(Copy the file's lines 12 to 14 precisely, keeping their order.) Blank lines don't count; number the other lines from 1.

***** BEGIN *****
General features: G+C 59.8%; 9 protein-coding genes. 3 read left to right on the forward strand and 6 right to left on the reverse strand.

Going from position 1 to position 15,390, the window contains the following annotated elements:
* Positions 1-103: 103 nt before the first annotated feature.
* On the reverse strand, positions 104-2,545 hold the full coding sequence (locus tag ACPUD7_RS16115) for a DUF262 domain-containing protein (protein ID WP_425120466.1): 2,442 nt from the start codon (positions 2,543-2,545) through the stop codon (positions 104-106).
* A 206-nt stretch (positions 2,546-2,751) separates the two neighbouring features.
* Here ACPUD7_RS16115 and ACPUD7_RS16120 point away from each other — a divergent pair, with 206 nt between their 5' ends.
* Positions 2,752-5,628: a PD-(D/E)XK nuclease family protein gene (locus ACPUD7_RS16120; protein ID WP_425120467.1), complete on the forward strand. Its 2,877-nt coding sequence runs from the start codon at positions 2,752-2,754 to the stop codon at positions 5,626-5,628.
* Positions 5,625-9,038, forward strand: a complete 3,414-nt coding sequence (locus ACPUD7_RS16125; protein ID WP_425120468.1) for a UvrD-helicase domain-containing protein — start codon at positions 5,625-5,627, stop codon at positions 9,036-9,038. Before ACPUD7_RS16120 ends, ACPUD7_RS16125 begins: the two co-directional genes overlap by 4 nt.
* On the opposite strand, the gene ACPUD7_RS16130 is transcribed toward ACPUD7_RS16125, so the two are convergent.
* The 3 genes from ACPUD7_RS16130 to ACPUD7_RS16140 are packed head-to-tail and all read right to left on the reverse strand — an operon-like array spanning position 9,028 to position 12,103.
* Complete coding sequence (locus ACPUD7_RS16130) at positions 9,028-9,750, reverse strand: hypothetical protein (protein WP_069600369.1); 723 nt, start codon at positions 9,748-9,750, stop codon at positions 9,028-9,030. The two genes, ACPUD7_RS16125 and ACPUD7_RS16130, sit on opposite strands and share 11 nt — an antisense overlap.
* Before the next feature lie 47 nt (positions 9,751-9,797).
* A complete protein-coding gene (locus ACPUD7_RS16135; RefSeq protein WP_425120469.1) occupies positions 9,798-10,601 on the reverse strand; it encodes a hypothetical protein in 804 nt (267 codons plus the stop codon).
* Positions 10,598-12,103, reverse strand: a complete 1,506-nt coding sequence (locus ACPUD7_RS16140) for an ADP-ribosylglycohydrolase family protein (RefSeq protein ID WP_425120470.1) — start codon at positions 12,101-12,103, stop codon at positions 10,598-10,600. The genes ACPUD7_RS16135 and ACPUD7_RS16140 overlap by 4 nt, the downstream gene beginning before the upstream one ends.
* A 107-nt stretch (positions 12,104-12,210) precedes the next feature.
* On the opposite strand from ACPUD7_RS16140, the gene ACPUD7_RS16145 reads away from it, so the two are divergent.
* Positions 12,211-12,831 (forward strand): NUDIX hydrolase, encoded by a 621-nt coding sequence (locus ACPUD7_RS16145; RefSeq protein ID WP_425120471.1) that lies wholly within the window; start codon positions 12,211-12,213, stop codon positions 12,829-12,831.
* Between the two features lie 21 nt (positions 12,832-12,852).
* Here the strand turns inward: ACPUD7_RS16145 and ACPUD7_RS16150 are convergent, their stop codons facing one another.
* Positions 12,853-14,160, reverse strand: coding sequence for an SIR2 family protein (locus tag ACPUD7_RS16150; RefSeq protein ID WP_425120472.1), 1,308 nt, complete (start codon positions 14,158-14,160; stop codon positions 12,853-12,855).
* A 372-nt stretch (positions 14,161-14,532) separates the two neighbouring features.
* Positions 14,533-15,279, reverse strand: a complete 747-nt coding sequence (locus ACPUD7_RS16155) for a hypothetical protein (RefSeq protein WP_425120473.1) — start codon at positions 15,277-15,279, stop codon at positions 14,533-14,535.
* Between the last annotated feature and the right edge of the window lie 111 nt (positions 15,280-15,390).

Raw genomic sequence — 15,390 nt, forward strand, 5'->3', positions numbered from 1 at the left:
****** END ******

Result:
* Before the next feature lie 47 nt (positions 9,751-9,797).
* A complete protein-coding gene (locus ACPUD7_RS16135; RefSeq protein WP_425120469.1) occupies positions 9,798-10,601 on the reverse strand; it encodes a hypothetical protein in 804 nt (267 codons plus the stop codon).
* Positions 10,598-12,103, reverse strand: a complete 1,506-nt coding sequence (locus ACPUD7_RS16140) for an ADP-ribosylglycohydrolase family protein (RefSeq protein ID WP_425120470.1) — start codon at positions 12,101-12,103, stop codon at positions 10,598-10,600. The genes ACPUD7_RS16135 and ACPUD7_RS16140 overlap by 4 nt, the downstream gene beginning before the upstream one ends.